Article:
FBR Starts Three-Part Series on Animal Contributions to Diabetes Research

The Foundation for Biomedical Research (FBR) has kicked-off a three-part series examining the valuable contributions animal models have made in the hunt to treat and cure diabetes.  Part 1, “Animal Research Creates Treatments and Advances for Type 1 Diabetes,” was introduced yesterday.

It is estimated that diabetes impacts about 387 million people globally and health experts expect that number to rise to 592 million by 2035.  It is a group of metabolic diseases in which blood sugars are high over a prolonged period of time and is the result of either the pancreas not manufacturing enough insulin or the body’s cells not responding properly to the produced insulin.

While doctors know that a healthy diet, exercise, avoiding tobacco products, and maintaining proper body weight are important factors in prevention, animal models like cows, pigs, and mice have played an important role in treating and improving the lives of diabetics.

Please click here to read the first part of FBR’s trilogy on the role of animals in Type 1 diabetes research.  FBR’s next piece on Type 2 diabetes is expected next week.

Two Plead Guilty to AETA Conspiracy Charges; Federal Prison Sentences and Nearly $400,000 in Restitution Expected

Two animal extremists pled guilty to federal criminal charges and entered plea agreements according to the San Diego Unit-Tribune.

Joseph Buddenberg and Nicole Kissane each admitted in San Diego federal court last week to conspiracy to violate the Animal Enterprise Terrorism Act (AETA). Prosecutors and defense lawyers reportedly plan to jointly recommend a two-year sentence for Buddenberg and six months for Kissane. The pair also admitted that their actions caused more than $100,000 in damage. They have agreed to pay $398,000 in restitution to several victims, including Furs By Graf, a San Diego business that was vandalized, and to seven mink farms and two other businesses around the country.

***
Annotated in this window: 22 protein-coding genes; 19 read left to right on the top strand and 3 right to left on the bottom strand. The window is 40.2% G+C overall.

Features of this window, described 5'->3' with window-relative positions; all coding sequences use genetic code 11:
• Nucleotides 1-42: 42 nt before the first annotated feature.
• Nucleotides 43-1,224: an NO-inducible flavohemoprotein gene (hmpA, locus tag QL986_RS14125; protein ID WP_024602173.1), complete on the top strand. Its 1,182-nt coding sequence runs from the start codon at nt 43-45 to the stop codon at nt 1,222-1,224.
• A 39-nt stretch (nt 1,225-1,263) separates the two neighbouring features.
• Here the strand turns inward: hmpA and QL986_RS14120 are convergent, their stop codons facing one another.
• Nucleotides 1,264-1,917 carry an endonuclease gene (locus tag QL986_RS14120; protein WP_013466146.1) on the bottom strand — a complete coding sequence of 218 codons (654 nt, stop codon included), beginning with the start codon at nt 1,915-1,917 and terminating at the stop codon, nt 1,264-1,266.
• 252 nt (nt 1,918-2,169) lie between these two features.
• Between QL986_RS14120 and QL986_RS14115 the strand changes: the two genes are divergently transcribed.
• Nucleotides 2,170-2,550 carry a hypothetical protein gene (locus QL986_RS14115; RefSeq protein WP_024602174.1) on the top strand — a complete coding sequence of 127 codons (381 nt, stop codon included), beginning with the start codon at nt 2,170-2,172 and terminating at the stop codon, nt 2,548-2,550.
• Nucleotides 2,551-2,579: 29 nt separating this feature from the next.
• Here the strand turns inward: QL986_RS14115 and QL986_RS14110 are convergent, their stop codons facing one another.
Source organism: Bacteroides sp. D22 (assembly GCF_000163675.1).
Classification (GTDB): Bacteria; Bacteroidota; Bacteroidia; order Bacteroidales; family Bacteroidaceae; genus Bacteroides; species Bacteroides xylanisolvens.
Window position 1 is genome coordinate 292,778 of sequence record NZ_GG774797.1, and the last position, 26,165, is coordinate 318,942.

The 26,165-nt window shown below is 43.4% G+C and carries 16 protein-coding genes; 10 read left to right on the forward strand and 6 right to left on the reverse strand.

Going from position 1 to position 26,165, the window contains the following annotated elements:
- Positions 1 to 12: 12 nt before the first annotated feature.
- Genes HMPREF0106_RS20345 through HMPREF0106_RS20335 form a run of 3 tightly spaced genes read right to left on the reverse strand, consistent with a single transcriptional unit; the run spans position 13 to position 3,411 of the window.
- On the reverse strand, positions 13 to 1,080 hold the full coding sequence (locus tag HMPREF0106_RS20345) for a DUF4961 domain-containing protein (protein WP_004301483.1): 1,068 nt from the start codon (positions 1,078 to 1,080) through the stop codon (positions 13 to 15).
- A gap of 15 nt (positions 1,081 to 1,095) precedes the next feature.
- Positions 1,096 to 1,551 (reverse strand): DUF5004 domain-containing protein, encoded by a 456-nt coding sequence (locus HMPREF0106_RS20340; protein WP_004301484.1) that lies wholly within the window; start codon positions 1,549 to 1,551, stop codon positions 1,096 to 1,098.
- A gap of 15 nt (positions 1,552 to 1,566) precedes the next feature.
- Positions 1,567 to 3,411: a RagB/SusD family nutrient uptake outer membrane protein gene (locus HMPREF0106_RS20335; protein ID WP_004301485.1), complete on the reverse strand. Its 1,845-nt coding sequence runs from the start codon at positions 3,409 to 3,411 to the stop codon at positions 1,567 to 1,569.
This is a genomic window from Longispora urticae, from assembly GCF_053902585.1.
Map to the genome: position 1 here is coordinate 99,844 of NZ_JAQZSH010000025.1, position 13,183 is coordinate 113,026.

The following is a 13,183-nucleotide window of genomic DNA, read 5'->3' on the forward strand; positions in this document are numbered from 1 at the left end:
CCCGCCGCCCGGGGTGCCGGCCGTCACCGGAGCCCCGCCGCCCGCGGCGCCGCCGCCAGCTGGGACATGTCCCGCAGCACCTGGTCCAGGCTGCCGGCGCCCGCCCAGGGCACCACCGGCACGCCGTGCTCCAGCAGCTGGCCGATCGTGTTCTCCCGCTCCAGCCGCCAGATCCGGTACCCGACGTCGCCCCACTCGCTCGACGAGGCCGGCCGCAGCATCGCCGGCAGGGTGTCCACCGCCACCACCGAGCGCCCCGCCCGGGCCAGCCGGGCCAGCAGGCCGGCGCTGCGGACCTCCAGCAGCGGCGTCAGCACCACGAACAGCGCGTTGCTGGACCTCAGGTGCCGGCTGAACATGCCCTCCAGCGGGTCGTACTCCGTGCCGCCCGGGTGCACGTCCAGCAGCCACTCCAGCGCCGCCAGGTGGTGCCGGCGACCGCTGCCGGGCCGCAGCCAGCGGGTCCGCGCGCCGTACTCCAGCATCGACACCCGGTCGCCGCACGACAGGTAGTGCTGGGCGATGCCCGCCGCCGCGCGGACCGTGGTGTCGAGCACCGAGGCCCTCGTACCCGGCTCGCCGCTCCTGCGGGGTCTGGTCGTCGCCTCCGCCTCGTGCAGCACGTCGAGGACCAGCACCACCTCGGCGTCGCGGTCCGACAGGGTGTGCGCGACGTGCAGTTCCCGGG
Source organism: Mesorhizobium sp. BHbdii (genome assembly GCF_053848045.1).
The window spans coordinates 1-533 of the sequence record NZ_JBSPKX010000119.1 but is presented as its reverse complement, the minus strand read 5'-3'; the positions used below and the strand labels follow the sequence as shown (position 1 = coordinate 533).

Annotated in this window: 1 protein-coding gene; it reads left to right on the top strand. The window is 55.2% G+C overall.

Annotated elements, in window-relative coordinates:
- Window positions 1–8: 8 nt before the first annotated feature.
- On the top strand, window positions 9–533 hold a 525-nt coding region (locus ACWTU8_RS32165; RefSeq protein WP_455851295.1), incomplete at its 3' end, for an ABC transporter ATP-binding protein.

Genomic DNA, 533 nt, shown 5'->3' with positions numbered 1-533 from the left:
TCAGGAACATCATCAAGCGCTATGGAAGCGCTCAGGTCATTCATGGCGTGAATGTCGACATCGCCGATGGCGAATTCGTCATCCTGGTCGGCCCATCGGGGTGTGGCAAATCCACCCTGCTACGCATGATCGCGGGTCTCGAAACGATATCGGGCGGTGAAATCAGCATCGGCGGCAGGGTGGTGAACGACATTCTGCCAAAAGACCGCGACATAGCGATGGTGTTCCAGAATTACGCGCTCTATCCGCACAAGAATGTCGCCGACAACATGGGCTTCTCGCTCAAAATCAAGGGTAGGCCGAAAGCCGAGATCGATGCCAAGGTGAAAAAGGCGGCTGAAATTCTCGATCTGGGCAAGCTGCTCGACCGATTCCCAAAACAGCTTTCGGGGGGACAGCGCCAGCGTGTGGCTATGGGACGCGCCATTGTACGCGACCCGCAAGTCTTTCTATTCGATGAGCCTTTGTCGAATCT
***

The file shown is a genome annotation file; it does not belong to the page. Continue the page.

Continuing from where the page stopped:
A previous AETA indictment of Buddenberg was ultimately dismissed for insufficient details.  The same cannot be said about the indictment in this case.  It is extremely thorough, documenting the pair’s four cross-country trips to terrorize fur farms as well as their financial dealings, including selling stolen goods on eBay to pay for their travels, among other pieces of evidence.  A long list of potential prosecution witnesses was also presented.

Animal Research Could Have Helped Star in Prominent TV Show

The benefits of animal research are everywhere, even on television dramas.  They serve as reminders of how far mankind and science has come to help treat disease and improve life.  One instance was highlighted by the Foundation for Biomedical Research (FBR) in an episode of the critically acclaimed PBS show, Downton Abbey.  The show, which has won a Golden Globe Award for Best Miniseries or Television Film and a Primetime Emmy Award for Outstanding Miniseries or Movie, follows a fictional set of characters living in a 1920’s estate in Yorkshire, England called Downton Abbey.